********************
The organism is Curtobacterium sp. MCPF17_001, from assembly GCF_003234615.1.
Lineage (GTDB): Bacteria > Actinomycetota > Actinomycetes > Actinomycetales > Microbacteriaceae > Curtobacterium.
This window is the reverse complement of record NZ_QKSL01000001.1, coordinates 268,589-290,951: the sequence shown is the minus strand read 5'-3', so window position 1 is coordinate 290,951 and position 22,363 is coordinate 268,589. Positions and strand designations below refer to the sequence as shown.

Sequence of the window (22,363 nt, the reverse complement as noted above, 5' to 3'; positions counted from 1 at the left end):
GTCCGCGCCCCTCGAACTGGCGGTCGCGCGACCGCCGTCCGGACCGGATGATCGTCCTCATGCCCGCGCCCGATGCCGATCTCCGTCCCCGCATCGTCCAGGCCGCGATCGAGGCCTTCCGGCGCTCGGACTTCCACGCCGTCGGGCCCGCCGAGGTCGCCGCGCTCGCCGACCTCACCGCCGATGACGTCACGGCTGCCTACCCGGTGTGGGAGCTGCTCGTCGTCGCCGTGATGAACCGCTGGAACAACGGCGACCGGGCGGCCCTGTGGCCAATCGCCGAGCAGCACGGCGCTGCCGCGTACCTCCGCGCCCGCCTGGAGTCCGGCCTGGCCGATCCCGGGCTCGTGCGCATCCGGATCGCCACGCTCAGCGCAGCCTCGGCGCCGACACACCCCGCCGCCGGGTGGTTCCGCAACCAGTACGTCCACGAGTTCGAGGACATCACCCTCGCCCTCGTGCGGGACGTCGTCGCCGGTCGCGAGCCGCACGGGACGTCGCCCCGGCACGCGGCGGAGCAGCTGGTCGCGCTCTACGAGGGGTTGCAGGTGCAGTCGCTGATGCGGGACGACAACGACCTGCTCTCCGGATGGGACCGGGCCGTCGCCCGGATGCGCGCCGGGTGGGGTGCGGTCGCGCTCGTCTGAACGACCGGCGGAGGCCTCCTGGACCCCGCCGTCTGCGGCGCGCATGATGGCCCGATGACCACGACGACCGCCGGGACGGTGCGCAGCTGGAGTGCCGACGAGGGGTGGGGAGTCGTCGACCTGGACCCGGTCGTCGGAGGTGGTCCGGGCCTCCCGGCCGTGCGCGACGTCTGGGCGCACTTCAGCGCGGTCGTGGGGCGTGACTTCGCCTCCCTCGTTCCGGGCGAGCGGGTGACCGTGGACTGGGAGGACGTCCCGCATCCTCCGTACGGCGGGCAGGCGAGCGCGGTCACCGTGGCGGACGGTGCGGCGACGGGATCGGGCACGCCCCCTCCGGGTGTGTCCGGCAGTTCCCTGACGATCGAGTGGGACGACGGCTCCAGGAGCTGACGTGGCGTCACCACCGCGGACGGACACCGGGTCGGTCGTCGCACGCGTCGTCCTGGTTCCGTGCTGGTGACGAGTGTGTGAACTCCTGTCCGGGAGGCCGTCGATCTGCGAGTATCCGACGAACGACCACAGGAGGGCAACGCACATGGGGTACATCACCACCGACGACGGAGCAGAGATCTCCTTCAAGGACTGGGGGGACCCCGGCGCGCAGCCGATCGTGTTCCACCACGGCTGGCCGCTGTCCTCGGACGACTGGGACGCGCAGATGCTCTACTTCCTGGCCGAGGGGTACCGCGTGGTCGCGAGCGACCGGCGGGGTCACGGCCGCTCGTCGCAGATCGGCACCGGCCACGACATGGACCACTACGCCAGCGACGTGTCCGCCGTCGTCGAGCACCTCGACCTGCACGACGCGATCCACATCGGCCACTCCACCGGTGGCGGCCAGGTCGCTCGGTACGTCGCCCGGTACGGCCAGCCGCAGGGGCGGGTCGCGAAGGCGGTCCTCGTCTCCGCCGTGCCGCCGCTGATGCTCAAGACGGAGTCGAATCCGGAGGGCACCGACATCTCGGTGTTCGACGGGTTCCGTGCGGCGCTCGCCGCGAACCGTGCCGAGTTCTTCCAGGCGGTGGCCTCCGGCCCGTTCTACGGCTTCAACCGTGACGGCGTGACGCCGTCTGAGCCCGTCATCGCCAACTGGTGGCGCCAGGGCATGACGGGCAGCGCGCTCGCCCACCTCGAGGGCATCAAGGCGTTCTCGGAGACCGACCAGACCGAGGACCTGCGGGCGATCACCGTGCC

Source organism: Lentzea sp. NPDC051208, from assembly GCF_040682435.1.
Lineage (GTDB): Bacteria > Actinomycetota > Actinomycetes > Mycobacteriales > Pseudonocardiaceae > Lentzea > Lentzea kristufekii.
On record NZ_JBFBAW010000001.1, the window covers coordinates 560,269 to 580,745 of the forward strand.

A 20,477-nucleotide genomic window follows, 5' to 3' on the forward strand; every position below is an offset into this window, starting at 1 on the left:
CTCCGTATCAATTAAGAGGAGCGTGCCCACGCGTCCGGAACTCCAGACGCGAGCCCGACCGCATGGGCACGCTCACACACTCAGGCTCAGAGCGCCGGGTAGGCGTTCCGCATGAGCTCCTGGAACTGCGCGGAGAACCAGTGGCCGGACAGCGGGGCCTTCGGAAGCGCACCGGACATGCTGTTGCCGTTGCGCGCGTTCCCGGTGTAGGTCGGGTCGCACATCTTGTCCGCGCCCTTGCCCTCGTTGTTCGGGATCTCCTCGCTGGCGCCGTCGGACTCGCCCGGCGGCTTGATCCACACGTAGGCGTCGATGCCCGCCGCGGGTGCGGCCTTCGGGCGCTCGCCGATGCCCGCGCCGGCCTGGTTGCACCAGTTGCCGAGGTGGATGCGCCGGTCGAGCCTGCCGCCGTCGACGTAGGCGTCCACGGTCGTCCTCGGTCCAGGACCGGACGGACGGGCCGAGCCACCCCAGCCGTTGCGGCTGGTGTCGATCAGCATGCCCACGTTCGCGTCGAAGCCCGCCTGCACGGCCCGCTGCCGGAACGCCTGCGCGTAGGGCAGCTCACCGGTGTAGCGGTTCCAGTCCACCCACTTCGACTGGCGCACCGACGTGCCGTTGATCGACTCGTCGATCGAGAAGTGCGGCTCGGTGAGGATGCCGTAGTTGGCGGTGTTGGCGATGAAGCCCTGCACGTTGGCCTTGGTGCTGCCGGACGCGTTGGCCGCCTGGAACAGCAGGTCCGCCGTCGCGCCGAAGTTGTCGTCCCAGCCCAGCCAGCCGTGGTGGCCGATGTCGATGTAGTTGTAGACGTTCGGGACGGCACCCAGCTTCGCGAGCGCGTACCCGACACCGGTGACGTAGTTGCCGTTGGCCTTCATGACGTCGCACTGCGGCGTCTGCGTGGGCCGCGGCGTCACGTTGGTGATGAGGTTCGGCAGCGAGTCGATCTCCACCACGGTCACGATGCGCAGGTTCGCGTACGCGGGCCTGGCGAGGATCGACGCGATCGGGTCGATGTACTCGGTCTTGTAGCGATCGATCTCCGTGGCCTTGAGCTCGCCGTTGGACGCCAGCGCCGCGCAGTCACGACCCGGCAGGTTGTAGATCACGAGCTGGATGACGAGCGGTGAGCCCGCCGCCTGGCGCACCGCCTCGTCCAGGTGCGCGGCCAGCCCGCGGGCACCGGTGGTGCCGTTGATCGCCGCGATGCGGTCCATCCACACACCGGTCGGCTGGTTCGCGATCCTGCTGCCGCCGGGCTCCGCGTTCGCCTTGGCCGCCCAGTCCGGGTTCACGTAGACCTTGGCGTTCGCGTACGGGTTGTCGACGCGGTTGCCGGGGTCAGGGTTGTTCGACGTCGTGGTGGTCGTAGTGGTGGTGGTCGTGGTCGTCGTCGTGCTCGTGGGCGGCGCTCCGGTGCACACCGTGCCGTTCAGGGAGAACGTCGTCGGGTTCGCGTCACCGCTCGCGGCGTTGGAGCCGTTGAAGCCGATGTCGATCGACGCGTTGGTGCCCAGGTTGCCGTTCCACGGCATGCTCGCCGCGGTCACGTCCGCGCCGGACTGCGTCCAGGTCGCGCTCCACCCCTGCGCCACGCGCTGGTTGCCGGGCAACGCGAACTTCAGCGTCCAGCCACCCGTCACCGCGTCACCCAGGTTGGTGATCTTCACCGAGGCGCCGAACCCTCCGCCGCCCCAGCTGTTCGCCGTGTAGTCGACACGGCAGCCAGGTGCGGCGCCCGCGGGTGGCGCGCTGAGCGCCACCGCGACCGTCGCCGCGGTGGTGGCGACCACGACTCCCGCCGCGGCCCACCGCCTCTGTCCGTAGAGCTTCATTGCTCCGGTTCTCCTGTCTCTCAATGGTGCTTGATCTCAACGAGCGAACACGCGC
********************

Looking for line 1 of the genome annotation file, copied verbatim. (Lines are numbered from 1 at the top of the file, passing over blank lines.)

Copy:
The organism is Curtobacterium sp. MCPF17_001, from assembly GCF_003234615.1.